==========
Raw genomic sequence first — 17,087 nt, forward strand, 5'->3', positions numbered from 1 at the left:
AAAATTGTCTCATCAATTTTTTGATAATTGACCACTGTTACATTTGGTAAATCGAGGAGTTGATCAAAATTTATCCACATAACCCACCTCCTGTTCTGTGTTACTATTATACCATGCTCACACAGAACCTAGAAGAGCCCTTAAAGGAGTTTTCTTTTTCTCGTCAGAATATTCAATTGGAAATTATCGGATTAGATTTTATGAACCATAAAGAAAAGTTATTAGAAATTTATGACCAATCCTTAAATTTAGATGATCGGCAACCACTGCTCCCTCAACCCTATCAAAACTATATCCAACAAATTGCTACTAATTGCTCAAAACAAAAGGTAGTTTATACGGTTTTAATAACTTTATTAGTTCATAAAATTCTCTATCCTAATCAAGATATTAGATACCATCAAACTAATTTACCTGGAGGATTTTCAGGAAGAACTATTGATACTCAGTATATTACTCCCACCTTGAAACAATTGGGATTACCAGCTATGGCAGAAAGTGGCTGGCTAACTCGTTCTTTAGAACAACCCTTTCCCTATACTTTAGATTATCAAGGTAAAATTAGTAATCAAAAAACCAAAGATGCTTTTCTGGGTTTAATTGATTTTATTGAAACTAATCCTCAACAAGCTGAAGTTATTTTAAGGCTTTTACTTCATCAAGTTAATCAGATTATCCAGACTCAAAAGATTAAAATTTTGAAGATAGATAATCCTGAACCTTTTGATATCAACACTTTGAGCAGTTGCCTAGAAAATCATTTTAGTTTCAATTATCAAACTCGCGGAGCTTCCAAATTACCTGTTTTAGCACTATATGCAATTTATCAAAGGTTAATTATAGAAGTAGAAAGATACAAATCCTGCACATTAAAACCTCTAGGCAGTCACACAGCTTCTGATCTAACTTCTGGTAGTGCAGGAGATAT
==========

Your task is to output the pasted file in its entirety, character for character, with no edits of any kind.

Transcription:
Raw genomic sequence first — 17,087 nt, forward strand, 5'->3', positions numbered from 1 at the left:
AAAATTGTCTCATCAATTTTTTGATAATTGACCACTGTTACATTTGGTAAATCGAGGAGTTGATCAAAATTTATCCACATAACCCACCTCCTGTTCTGTGTTACTATTATACCATGCTCACACAGAACCTAGAAGAGCCCTTAAAGGAGTTTTCTTTTTCTCGTCAGAATATTCAATTGGAAATTATCGGATTAGATTTTATGAACCATAAAGAAAAGTTATTAGAAATTTATGACCAATCCTTAAATTTAGATGATCGGCAACCACTGCTCCCTCAACCCTATCAAAACTATATCCAACAAATTGCTACTAATTGCTCAAAACAAAAGGTAGTTTATACGGTTTTAATAACTTTATTAGTTCATAAAATTCTCTATCCTAATCAAGATATTAGATACCATCAAACTAATTTACCTGGAGGATTTTCAGGAAGAACTATTGATACTCAGTATATTACTCCCACCTTGAAACAATTGGGATTACCAGCTATGGCAGAAAGTGGCTGGCTAACTCGTTCTTTAGAACAACCCTTTCCCTATACTTTAGATTATCAAGGTAAAATTAGTAATCAAAAAACCAAAGATGCTTTTCTGGGTTTAATTGATTTTATTGAAACTAATCCTCAACAAGCTGAAGTTATTTTAAGGCTTTTACTTCATCAAGTTAATCAGATTATCCAGACTCAAAAGATTAAAATTTTGAAGATAGATAATCCTGAACCTTTTGATATCAACACTTTGAGCAGTTGCCTAGAAAATCATTTTAGTTTCAATTATCAAACTCGCGGAGCTTCCAAATTACCTGTTTTAGCACTATATGCAATTTATCAAAGGTTAATTATAGAAGTAGAAAGATACAAATCCTGCACATTAAAACCTCTAGGCAGTCACACAGCTTCTGATCTAACTTCTGGTAGTGCAGGAGATAT